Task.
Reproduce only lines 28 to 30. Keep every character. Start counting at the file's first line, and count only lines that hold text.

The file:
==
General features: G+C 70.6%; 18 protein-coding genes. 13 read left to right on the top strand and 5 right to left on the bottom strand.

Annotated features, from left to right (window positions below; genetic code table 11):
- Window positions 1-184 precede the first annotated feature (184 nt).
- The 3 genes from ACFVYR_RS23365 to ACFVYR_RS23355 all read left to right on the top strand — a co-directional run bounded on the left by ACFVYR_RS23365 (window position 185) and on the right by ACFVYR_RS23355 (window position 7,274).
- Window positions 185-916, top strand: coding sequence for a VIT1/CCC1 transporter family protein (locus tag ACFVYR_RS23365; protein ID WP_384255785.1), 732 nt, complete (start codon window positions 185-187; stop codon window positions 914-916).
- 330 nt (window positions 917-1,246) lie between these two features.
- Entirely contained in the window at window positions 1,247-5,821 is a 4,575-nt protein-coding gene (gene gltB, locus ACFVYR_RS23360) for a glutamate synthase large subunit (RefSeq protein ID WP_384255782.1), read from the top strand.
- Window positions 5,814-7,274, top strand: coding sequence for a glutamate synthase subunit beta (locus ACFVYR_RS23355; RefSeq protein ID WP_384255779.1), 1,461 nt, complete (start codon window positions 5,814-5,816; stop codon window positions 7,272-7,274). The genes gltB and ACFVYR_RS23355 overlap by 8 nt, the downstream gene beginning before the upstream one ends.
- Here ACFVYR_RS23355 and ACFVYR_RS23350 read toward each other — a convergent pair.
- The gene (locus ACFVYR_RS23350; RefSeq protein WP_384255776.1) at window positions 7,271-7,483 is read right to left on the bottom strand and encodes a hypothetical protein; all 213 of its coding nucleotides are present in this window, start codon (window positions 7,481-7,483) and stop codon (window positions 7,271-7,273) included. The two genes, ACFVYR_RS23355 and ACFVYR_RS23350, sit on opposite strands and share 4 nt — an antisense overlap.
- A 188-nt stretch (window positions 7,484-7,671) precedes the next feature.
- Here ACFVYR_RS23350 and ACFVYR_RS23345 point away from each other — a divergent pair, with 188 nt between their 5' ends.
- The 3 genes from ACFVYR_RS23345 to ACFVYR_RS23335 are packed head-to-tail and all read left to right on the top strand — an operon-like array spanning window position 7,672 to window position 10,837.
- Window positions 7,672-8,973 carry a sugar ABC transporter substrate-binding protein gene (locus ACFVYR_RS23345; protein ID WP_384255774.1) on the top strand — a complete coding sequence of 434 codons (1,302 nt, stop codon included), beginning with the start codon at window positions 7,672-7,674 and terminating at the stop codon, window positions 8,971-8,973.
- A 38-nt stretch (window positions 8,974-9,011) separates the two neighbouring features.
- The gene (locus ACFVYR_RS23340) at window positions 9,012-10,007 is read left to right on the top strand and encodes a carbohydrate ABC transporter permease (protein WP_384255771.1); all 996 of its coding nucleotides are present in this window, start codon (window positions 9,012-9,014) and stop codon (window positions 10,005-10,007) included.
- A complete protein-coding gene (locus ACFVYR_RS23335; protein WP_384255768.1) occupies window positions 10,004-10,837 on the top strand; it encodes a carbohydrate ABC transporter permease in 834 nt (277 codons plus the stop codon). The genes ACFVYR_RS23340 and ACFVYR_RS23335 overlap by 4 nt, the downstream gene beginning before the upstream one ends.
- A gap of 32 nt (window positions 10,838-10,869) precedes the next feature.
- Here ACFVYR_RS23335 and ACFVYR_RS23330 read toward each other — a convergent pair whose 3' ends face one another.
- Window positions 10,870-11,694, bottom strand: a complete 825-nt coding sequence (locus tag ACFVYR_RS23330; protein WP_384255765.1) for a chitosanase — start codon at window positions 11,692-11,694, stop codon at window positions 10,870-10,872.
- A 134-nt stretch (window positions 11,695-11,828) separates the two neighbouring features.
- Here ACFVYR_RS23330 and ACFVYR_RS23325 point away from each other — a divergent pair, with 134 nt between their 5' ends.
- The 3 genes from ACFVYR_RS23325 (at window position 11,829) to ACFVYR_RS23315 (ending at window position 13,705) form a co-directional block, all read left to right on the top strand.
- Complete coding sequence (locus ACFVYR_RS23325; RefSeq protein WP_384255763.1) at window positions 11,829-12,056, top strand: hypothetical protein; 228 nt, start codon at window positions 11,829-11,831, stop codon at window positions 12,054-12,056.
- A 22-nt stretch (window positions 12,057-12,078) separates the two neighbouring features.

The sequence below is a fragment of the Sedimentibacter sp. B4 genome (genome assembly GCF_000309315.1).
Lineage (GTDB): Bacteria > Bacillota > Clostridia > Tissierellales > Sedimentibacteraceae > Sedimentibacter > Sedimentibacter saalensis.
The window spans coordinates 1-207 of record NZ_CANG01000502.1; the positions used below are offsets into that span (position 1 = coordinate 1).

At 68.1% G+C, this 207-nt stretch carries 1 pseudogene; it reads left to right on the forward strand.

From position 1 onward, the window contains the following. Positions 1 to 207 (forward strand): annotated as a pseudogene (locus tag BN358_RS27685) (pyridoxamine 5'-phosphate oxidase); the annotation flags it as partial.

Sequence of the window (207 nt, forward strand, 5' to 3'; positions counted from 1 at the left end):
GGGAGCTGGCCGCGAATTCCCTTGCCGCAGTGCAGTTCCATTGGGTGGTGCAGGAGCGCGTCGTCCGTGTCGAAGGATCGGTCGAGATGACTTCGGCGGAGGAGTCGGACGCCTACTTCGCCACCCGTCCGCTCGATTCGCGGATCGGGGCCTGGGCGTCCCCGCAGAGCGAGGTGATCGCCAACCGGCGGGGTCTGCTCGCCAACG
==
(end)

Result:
The window spans coordinates 1-207 of record NZ_CANG01000502.1; the positions used below are offsets into that span (position 1 = coordinate 1).

At 68.1% G+C, this 207-nt stretch carries 1 pseudogene; it reads left to right on the forward strand.

From position 1 onward, the window contains the following. Positions 1 to 207 (forward strand): annotated as a pseudogene (locus tag BN358_RS27685) (pyridoxamine 5'-phosphate oxidase); the annotation flags it as partial.